Reviewed by Judy Richter
After hearing some gossip, an upperclass Englishwoman thinks her husband is having an affair in Oscar Wilde's "Lady Windermere's Fan." However, appearances aren't always what they seem in California Shakespeare Theater's elegant production of this witty satire on Victorian morality.
Lady Windermere (Emily Kitchens) is about to celebrate her 21st birthday and receives a lovely fan as a gift from her husband, Lord Windermere (Aldo Billingslea). They've been happily married for two years and have a 6-month-old son. Her happiness is marred when an afternoon visitor, the Duchess of Berwick (Danny Scheie), tells her that Lord Windermere has been visiting a fallen woman, Mrs. Erlynne (Stacy Ross), and giving her large sums of money.
Confirming the outlays by ripping open his locked checkbook, Lady Windermere confronts her husband. He says that nothing improper has happened and asks to her invite Mrs. Erlynne to her birthday party that night.
When she refuses, he writes the invitation himself, resulting in even more unhappiness for his wife both then and at the party. Afterward the fan plays a large role in the conclusion, but secrets remain unrevealed, allowing illusions to continue.
Wilde subtitled his work "A Play About a Good Woman." One would assume that the good woman is Lady Windermere, but she could also be Mrs. Erlynne, who does some great kindnesses for the unknowing Lady Windermere.
This polished Cal Shakes production is artfully directed by Christopher Liam Moore from the Oregon Shakespeare Festival. It features an elegant set by Annie Smart with complementary lighting by York Kennedy and sound by Will McCandless. The period costumes by Meg Neville reflect the rigidity of Victorian society with the women constrained by bustles and corsets under their beautiful dresses.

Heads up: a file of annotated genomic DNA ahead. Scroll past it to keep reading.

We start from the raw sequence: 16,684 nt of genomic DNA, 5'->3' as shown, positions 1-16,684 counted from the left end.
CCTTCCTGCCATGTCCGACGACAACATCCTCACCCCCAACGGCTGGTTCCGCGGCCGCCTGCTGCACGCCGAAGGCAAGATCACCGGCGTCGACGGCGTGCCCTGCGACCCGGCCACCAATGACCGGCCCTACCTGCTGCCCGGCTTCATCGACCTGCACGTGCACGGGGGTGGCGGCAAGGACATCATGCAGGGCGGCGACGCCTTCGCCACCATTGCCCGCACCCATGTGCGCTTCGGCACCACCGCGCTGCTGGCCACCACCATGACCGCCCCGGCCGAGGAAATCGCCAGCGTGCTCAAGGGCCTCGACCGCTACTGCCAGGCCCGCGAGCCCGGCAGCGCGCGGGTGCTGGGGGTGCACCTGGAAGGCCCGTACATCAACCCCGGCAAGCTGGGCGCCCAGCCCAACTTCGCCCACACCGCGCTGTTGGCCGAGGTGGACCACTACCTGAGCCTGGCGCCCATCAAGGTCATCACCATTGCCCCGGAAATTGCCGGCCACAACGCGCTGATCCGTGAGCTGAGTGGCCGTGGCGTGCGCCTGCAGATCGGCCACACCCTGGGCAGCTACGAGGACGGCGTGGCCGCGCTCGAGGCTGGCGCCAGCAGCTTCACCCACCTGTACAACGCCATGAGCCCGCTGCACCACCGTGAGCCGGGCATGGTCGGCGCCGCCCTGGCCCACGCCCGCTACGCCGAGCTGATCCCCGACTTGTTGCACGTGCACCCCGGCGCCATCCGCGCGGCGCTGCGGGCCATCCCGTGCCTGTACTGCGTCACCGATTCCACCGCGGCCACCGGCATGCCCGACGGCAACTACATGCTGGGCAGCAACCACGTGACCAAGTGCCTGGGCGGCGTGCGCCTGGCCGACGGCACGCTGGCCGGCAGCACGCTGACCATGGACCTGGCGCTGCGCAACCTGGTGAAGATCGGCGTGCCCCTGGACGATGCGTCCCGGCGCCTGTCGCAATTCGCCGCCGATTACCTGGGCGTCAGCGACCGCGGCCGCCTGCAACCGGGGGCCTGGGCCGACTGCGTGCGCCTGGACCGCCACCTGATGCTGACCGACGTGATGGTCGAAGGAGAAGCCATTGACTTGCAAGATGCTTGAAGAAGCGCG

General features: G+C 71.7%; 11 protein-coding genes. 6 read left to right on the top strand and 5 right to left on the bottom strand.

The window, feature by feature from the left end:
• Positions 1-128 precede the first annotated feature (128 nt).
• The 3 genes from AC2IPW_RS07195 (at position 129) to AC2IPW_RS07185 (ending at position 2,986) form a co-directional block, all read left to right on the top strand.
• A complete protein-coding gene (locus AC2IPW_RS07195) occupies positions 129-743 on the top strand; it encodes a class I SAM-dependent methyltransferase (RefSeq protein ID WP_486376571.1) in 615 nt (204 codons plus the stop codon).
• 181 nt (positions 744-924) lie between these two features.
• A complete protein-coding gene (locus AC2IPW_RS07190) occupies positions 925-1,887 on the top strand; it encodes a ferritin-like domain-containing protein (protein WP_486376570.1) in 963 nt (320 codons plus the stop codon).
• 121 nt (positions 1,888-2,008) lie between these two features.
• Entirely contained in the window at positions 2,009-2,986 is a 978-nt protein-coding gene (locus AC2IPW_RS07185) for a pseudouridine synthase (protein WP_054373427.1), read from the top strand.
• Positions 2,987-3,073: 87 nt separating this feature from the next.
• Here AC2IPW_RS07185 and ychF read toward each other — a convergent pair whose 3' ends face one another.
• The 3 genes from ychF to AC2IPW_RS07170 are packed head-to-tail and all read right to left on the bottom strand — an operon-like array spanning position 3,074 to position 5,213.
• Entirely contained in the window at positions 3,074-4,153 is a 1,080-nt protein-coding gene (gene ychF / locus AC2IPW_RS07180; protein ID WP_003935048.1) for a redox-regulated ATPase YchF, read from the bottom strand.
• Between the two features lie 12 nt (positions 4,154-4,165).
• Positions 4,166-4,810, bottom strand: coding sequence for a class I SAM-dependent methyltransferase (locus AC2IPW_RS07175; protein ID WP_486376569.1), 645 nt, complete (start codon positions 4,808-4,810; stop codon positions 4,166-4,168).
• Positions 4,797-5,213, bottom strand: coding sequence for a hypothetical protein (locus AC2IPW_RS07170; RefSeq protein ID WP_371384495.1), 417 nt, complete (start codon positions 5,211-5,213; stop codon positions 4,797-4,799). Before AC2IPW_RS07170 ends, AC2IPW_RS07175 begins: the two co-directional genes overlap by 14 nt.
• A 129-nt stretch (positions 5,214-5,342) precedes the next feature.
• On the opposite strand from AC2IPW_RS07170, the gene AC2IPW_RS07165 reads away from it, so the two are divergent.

The cast is excellent, led by Kitchens as an increasingly upset Lady Windermere and Billingslea as her husband. One telling aspect of their relationship becomes especially clear in the final scenes when he often refers to his wife as "my child," as if he doesn't see her as an equal partner in their marriage even though he loves her.
The first act is highlighted by the irrepressible Scheie as the Duchess of Berwick. Flouncing about with the duchess's socially inept daughter (Rami Margron) in tow, Scheie is absolutely hilarious. Ross skillfully portrays the conflicting emotions of Mrs. Erlynne.
Sharp characterizations come from the rest of the cast: L. Peter Callender, James Carpenter, Dan Clegg, Nick Gabriel, Tyee Tilghman and Bruce Carlton.
All of these elements add up to an enjoyable, thought-provoking theatrical experience.